- Increasing the use of single embryo transfer, thus decreasing the number of embryos transferred at one time and reducing the incidence of twins and higher order multiples that was seen with IVF in the past prior to this technology being available.
What are the potential cons to genetically testing embryos that I should be aware of?
- Cost. Genetic testing adds an additional cost to the IVF procedure and may be anywhere from several hundred to a few thousand dollars. The cost typically varies based on the testing company your fertility clinic uses as well as the number of embryos tested.
- Damage to the embryo. While one study demonstrated that embryos biopsied at the blastocyst stage (day 5 or 6 of development) have a lower chance of damage than if they were biopsied at the cleavage stage (day 3 of development), we still can’t stay with 100% certainty that no harm comes to embryos in the testing process.
- Results are not 100% accurate. While the accuracy of PGT-A is upwards of 98% accurate, it is not 100%. Even if you become pregnant with a normal embryo, it is still recommended that you discuss routine prenatal testing with your OB-GYN and see which additional tests you may need.
- No diagnosis or mosaicism results. Some embryos screened may return as no diagnosis (this is a rare diagnosis) meaning there were not enough cells to properly analyze the embryo. You are then faced with a choice of doing a re-biopsy of the embryo and possibly subjecting it to further damage or potentially transferring an embryo that could be abnormal. Mosaicism of the embryo means there are a mixture of normal and abnormal cells in the embryo and the embryo will be classified as having an unknown reproductive potential
Can PGT screen my embryos for autism?
This is a common question we are asked, but the answer is no; genetic testing of embryos cannot screen for autism. The reason being that the underlying cause of autism is still unknown, but is thought to be multifactorial. This means that a variety of genetic and environmental factors all likely contribute to the development of autism.
If I transfer a “normal” embryo, is my chance of pregnancy 100%?
No, unfortunately the chance of pregnancy is not 100%. The reason is that there are many other factors involved in the successful implantation on an embryo besides genetics. These factors include the transfer technique and any complications there, as well as the uterine microenvironment. So while genetic testing may improve your chance of pregnancy it will not be 100%.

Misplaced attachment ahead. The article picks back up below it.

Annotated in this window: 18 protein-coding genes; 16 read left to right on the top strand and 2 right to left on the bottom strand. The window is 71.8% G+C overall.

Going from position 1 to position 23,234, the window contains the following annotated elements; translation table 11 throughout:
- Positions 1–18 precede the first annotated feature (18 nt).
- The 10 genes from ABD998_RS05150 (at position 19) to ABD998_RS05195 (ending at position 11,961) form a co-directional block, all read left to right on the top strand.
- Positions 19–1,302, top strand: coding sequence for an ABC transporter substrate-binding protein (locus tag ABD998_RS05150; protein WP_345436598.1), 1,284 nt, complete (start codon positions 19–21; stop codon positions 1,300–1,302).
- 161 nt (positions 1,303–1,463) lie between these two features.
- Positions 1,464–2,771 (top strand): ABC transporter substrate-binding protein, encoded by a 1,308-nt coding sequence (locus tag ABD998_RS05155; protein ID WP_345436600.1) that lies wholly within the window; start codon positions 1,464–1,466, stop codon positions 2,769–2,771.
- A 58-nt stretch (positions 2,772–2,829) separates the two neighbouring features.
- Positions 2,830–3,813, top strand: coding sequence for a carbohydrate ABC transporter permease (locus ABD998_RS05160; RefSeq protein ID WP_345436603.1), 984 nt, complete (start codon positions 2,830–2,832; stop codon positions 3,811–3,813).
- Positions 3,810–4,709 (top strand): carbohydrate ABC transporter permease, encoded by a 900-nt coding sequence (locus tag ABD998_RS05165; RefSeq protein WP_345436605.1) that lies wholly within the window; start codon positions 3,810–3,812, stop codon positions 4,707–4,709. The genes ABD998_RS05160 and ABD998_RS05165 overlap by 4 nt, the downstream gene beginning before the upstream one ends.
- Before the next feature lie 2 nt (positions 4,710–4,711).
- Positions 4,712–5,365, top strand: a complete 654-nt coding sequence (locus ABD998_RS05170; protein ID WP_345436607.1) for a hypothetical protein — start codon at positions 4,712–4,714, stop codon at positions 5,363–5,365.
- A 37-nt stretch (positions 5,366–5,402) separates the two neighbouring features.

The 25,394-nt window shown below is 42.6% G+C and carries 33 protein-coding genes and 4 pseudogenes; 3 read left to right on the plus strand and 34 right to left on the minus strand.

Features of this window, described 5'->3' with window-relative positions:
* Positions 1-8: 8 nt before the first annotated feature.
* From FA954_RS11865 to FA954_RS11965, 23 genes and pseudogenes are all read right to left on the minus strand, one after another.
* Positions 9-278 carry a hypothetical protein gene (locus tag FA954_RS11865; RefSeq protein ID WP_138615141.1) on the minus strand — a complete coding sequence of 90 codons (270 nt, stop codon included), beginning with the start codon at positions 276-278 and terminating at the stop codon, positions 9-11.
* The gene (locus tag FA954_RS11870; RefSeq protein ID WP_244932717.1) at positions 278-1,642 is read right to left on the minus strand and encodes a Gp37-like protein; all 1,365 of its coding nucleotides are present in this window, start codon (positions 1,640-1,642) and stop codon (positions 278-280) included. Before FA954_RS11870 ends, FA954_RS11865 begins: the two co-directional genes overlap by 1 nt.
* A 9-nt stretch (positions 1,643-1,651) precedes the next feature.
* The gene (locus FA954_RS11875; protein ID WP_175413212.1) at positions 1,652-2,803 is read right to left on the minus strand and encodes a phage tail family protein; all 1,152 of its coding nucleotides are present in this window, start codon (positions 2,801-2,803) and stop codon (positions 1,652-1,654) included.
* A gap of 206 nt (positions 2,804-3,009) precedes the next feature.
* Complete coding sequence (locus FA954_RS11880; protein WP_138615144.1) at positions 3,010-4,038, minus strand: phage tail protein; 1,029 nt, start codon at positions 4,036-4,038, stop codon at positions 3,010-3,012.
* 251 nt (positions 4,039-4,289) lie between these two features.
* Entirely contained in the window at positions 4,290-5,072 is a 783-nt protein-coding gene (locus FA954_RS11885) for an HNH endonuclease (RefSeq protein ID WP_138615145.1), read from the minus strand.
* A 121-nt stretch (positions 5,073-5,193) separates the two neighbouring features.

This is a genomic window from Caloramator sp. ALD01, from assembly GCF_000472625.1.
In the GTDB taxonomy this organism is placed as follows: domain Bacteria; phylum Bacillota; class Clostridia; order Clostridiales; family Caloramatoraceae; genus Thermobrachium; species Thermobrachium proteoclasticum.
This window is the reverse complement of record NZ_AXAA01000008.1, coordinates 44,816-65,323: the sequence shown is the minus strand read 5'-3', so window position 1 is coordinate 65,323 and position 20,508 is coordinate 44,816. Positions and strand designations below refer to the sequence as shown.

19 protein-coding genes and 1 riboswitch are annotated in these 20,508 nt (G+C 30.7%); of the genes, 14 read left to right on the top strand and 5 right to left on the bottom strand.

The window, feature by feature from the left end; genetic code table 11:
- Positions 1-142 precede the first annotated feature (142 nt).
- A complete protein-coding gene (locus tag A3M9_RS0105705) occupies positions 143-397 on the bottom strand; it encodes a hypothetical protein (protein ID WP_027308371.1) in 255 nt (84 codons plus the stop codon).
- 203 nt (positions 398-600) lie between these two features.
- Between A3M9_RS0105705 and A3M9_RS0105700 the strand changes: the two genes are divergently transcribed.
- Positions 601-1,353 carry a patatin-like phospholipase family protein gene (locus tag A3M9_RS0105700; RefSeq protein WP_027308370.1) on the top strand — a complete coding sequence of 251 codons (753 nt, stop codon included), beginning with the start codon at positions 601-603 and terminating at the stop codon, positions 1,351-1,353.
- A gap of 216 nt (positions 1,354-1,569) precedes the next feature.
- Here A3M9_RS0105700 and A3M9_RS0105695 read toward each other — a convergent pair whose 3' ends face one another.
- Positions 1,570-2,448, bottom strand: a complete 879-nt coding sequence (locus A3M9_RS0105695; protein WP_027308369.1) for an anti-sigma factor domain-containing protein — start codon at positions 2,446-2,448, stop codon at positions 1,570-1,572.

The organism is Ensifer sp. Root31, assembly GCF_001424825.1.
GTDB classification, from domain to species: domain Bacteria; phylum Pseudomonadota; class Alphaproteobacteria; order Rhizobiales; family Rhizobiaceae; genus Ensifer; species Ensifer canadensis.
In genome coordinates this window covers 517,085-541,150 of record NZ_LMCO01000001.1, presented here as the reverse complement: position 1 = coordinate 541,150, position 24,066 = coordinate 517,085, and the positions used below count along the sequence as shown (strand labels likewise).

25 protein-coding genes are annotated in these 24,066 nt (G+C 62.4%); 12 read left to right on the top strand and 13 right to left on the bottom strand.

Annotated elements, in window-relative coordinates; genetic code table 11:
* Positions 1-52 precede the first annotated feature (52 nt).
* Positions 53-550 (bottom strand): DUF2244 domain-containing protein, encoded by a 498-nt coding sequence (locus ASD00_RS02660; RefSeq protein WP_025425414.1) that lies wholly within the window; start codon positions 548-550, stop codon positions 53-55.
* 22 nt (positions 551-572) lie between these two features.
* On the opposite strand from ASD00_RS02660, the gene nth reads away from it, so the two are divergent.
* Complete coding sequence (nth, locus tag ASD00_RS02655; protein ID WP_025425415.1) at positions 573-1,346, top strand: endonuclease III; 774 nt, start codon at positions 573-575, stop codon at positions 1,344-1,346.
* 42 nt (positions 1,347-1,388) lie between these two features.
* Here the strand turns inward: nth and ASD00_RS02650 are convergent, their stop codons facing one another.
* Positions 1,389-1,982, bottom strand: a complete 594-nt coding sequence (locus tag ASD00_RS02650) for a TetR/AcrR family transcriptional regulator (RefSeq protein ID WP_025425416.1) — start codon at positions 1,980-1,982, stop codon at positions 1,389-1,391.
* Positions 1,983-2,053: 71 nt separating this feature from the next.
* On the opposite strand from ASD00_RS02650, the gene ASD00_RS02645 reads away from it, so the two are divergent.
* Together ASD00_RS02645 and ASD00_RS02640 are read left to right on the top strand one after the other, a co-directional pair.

Is genetic testing of my embryos something I should consider?
This is a personal decision and it is best made with your fertility doctor after reviewing your medical history and determining your needs. There is no right or wrong answer and whether someone should go forward with testing their embryos is ultimately up to them. But, it is important for all women to be aware of what genetic testing is as well as the pros and cons so they have the knowledge to make an informed decision for their fertility journey.
Author Bio Dr. Temeka Zore is a reproductive endocrinologist and infertility specialist and board-certified OB/GYN. Dr. Zore works at Reproductive Medicine Associates of Southern California in Los Angeles. She completed her residency in Obstetrics and Gynecology at St. Vincent Hospital in Indianapolis, and went on to graduate from the Reproductive Endocrinology and Infertility (REI) fellowship program at University of California, Los Angeles (UCLA). She received her medical degree from Indiana University School of Medicine, having been awarded a full merit scholarship. Before attending medical school, she graduated with honors from University of Texas at Austin, where she majored in biology. During college, Dr. Zore received high honors for her academic excellence as well as her athletic achievements in Track and Field, including the Arthur Ashe, Jr. Sports Scholar Award, the Pacific Coast Reproductive Society In-Training Scholarship, the Cross-Country Coaches Association Division I All-Academic Honors, and the V.F. “Doc” Neuhaus Award. She was also named ESPN the Magazine Academic All-America, second team and Academic MVP for the University of Texas Women’s Track & Field team. Dr. Zore has contributed to several peer-reviewed articles related to topics including PCOS and pre-implantation genetic testing of embryos. She is passionate about educating women about their reproductive health and fertility preservation.